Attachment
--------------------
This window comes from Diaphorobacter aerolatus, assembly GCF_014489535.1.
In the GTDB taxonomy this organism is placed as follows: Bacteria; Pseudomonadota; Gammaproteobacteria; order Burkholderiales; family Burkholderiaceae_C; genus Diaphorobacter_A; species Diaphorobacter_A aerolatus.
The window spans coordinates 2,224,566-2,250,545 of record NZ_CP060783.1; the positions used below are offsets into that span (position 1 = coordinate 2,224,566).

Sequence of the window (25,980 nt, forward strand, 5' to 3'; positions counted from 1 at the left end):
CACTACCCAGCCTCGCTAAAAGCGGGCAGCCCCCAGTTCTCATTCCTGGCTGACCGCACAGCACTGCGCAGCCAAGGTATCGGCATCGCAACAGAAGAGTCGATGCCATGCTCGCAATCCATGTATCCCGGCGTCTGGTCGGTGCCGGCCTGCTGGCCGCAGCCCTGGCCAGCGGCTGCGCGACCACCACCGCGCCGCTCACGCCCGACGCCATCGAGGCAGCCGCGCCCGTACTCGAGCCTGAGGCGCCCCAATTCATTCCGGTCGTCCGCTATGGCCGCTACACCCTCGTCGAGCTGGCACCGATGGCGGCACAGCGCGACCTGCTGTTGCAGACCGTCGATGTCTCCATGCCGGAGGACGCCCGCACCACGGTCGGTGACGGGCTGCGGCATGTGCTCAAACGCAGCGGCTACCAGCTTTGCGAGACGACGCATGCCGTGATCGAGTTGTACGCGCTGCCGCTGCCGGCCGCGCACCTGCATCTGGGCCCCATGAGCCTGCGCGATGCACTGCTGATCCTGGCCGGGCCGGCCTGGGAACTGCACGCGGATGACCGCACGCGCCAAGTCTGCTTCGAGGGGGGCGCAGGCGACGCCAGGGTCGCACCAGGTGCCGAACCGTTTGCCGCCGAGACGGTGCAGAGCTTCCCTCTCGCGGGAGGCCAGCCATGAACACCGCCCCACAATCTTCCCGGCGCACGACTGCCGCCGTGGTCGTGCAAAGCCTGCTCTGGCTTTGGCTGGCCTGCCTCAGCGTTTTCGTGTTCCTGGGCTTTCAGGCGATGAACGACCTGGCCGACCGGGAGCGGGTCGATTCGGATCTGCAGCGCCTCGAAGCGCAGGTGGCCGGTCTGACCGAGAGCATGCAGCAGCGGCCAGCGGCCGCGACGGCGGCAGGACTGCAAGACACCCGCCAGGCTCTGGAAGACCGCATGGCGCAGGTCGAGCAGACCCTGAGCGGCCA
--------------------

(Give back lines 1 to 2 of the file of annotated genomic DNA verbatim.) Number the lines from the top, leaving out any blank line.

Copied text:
This window comes from Diaphorobacter aerolatus, assembly GCF_014489535.1.
In the GTDB taxonomy this organism is placed as follows: Bacteria; Pseudomonadota; Gammaproteobacteria; order Burkholderiales; family Burkholderiaceae_C; genus Diaphorobacter_A; species Diaphorobacter_A aerolatus.